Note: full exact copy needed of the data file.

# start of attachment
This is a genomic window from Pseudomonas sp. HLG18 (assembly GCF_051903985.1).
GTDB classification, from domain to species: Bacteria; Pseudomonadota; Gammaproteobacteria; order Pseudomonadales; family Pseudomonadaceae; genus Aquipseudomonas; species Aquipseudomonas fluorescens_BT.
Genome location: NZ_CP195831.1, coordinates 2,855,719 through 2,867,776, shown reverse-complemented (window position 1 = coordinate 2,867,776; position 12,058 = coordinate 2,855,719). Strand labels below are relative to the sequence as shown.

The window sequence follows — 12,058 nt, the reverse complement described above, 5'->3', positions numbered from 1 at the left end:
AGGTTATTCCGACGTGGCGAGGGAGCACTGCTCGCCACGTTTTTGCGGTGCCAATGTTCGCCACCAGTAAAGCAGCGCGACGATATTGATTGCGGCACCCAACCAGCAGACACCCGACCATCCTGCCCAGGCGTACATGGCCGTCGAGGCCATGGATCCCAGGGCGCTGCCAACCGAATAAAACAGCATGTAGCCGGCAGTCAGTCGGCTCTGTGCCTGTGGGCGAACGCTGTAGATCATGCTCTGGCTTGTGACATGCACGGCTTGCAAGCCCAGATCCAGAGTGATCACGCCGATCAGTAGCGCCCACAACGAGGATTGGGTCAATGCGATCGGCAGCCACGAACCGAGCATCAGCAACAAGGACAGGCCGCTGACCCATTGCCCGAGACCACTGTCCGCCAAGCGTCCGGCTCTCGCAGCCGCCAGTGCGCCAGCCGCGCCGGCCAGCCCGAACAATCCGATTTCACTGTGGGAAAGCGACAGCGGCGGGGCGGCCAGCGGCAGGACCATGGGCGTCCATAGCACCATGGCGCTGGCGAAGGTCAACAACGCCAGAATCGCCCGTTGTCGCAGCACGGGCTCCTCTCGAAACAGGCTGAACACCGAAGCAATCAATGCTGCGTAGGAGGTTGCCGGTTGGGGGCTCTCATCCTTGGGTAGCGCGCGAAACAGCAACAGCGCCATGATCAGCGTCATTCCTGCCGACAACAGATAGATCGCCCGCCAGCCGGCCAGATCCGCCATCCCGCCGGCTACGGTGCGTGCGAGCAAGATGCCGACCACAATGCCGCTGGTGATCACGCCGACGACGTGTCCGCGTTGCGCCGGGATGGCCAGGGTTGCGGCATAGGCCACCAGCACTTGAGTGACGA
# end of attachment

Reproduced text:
This is a genomic window from Pseudomonas sp. HLG18 (assembly GCF_051903985.1).
GTDB classification, from domain to species: Bacteria; Pseudomonadota; Gammaproteobacteria; order Pseudomonadales; family Pseudomonadaceae; genus Aquipseudomonas; species Aquipseudomonas fluorescens_BT.
Genome location: NZ_CP195831.1, coordinates 2,855,719 through 2,867,776, shown reverse-complemented (window position 1 = coordinate 2,867,776; position 12,058 = coordinate 2,855,719). Strand labels below are relative to the sequence as shown.

The window sequence follows — 12,058 nt, the reverse complement described above, 5'->3', positions numbered from 1 at the left end:
AGGTTATTCCGACGTGGCGAGGGAGCACTGCTCGCCACGTTTTTGCGGTGCCAATGTTCGCCACCAGTAAAGCAGCGCGACGATATTGATTGCGGCACCCAACCAGCAGACACCCGACCATCCTGCCCAGGCGTACATGGCCGTCGAGGCCATGGATCCCAGGGCGCTGCCAACCGAATAAAACAGCATGTAGCCGGCAGTCAGTCGGCTCTGTGCCTGTGGGCGAACGCTGTAGATCATGCTCTGGCTTGTGACATGCACGGCTTGCAAGCCCAGATCCAGAGTGATCACGCCGATCAGTAGCGCCCACAACGAGGATTGGGTCAATGCGATCGGCAGCCACGAACCGAGCATCAGCAACAAGGACAGGCCGCTGACCCATTGCCCGAGACCACTGTCCGCCAAGCGTCCGGCTCTCGCAGCCGCCAGTGCGCCAGCCGCGCCGGCCAGCCCGAACAATCCGATTTCACTGTGGGAAAGCGACAGCGGCGGGGCGGCCAGCGGCAGGACCATGGGCGTCCATAGCACCATGGCGCTGGCGAAGGTCAACAACGCCAGAATCGCCCGTTGTCGCAGCACGGGCTCCTCTCGAAACAGGCTGAACACCGAAGCAATCAATGCTGCGTAGGAGGTTGCCGGTTGGGGGCTCTCATCCTTGGGTAGCGCGCGAAACAGCAACAGCGCCATGATCAGCGTCATTCCTGCCGACAACAGATAGATCGCCCGCCAGCCGGCCAGATCCGCCATCCCGCCGGCTACGGTGCGTGCGAGCAAGATGCCGACCACAATGCCGCTGGTGATCACGCCGACGACGTGTCCGCGTTGCGCCGGGATGGCCAGGGTTGCGGCATAGGCCACCAGCACTTGAGTGACGA